Alum author’s papers going to S. Carolina

Despite his curmudgeonly appearance in this VN file photo, author Elmore Leonard had a great sense of humor and liked to joke with UDM students when he returned to the McNichols campus.


Author Elmore Leonard’s name will forever live at this university, his alma mater.

His archives, however, will not.

The University of South Carolina Libraries will be the permanent home of the complete Elmore Leonard archives, it was announced Oct. 15.

“It is a tremendous archive in its completeness in terms of manuscripts, correspondence, books and translations. It has all of the materials that Elmore kept, including outlines of how his books were written,” Dean of Libraries Tom McNally said. “The key is that this is a research collection and it will lead to publication of books, articles and dissertations about Elmore Leonard.”

Leonard, who died in 2013 at age 87, was a 1950 graduate of the University of Detroit.

Though published internationally, he remained in the Metro Detroit area throughout his writing life.

His last event on the McNichols campus was on Feb. 27, 2013, when he and son Peter held a book signing and lecture.

The University of South Carolina is receiving an extensive amount of Leonard’s material:

  • 450 drafts of manuscripts, short stories and screenplays on his signature yellow paper;
  • all of his 45 novels;
  • his appointment book;
  • research files, magazine pieces, letters and photographs;
  • director’s chairs from movie sets;
  • his National Book Foundation award for distinguished contribution to American letters;
  • his personal desk and typewriter;
  • some of his Hawaiian shirts;
  • and a pair of his sneakers.

In total, over 150 boxes of items holding more than 2,400 linear feet of documents are going to Columbia, S.C.

Interestingly enough, Leonard has no ties to South Carolina.

So why is his archive going there and not here?

It’s simple, really.

In 2013, shortly before his death, Leonard and his son Peter toured the campus, where Leonard was accepting its Thomas Cooper Medal.

It was during that trip that Leonard saw the library’s collection of works by noteworthy authors Ernest Hemingway and George V. Higgins.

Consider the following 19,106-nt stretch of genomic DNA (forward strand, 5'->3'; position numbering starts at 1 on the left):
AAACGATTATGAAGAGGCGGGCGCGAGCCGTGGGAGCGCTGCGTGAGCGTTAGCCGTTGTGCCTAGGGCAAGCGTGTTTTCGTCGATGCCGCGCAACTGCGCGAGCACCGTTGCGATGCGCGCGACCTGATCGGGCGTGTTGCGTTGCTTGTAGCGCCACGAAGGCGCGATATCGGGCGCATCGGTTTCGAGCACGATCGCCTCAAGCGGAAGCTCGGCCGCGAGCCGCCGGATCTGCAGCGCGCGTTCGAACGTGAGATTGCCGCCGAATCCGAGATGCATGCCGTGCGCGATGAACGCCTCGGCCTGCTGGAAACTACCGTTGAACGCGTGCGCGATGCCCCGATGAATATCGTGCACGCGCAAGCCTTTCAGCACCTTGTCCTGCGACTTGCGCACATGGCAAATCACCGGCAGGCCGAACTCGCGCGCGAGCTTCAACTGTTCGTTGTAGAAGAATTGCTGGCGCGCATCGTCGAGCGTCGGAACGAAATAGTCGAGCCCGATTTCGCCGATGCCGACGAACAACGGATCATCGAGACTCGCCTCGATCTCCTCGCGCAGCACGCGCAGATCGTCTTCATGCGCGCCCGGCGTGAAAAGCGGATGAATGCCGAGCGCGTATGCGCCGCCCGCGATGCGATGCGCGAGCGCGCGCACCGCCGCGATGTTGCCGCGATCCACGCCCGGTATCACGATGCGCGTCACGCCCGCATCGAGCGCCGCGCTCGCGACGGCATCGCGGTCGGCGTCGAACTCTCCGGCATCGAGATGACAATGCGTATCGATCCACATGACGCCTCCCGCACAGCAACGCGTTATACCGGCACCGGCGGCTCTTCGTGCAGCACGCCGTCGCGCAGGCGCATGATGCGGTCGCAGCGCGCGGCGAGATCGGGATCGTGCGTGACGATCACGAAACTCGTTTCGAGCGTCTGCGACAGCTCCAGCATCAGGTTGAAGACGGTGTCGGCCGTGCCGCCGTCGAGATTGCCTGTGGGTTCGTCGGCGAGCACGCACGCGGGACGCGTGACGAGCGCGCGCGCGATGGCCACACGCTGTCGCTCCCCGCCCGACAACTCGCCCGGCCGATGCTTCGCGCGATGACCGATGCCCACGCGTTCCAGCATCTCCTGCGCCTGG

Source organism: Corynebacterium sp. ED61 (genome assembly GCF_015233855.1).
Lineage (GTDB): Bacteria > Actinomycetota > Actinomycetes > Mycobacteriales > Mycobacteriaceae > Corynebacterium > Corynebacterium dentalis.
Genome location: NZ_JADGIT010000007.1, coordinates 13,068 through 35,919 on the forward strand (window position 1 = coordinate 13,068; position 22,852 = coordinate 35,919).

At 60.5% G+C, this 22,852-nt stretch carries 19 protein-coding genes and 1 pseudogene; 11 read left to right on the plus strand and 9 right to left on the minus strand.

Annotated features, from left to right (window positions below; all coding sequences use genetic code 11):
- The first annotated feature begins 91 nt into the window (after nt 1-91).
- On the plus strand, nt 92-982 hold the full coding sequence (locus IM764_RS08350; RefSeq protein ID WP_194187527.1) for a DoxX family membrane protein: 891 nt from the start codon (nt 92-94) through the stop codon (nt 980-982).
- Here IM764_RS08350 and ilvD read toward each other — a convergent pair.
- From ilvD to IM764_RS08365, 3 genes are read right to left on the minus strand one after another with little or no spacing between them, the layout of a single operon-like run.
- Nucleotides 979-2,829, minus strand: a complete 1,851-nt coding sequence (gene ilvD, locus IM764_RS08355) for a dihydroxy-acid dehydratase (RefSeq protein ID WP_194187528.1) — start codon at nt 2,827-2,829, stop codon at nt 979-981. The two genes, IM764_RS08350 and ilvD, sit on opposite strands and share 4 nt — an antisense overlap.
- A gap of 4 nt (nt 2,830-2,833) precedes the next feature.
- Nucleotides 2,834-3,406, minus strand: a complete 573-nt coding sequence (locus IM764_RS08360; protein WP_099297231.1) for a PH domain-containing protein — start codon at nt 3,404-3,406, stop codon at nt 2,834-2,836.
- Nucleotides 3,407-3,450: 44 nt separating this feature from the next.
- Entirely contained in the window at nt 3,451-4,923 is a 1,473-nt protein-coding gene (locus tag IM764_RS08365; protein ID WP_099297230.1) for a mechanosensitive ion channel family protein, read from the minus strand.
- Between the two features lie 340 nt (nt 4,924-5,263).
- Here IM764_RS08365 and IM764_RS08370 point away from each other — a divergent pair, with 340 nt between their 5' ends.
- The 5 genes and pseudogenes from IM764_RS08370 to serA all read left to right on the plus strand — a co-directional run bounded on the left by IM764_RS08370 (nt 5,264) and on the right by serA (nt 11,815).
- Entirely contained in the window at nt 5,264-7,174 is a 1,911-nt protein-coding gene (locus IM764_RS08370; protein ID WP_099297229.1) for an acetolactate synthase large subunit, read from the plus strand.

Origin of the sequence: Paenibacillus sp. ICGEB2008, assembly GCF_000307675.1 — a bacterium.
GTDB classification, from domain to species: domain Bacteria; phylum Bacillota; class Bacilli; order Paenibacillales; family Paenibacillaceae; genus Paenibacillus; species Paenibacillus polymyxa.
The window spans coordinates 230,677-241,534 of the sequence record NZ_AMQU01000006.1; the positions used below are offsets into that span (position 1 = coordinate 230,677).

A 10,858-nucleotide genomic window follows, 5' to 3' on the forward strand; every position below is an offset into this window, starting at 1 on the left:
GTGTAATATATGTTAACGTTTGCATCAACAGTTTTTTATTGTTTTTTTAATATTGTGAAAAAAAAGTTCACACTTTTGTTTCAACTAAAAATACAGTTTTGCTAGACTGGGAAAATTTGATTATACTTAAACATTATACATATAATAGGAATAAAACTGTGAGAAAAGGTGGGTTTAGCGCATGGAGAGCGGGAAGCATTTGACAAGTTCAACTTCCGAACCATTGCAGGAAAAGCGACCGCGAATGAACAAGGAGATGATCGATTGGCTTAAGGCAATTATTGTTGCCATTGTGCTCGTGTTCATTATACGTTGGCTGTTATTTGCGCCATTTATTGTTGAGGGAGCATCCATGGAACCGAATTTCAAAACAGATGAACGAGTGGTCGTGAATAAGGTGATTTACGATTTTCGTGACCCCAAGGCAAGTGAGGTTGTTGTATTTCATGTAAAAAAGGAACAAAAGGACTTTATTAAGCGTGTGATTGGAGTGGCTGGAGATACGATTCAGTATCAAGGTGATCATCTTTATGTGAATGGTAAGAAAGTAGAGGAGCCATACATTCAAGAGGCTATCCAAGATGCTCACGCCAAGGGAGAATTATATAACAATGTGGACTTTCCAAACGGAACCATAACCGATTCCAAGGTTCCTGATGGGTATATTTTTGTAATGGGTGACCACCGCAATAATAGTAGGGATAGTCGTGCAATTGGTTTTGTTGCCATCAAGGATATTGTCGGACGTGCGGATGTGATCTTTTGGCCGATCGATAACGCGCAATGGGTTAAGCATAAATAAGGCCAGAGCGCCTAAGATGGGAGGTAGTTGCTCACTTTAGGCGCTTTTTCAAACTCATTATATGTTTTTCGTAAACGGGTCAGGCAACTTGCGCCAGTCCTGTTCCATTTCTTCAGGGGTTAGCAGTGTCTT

He was greatly impressed and on his flight back to Detroit told Peter that South Carolina was where he wanted his papers to go, according to a press release.

“Elmore was a major Hemingway fan,” said Peter Leonard in the press release. “He was the influence that got my dad to write.”

Leonard wrote numerous best-selling books that sold in the millions and were translated into a dozen-plus languages. His books resulted in movies like “Get Shorty” and “3:10 to Yuma,” as well as the TV series “Justified.”

According to Margaret Auer, UDM’s dean of University Libraries and Instructional Technology, UDM simply wasn’t capable of housing an archive of that magnitude.

“It would be wonderful for it to be at the university (UDM),” said Auer. “He was really dedicated to the university. He came on campus, he did workshops, he worked with students every term and he attended functions. But the reality is that we don’t have the space. We don’t have the right people in place or the right equipment.”

At one point UDM had some original Leonard documents until he asked for them back so that he could have the full collection. That way they could be preserved  in their entirety at the Library of Michigan.

According to Auer, as Leonard was in negotiations with the Library of Michigan for the acceptance of all of his documents, the department of history, arts and libraries was discontinued. Funding had been cut but Leonard had all his documents.

Auer said she later had a discussion with Leonard about the best place to locate his documents and South Carolina was one of them.

“It’s probably at its best location, just to preserve it for the future,” said Auer.

Now the Detroit icon’s archives will live on next to Hemingway and Higgins, by Leonard’s own choosing.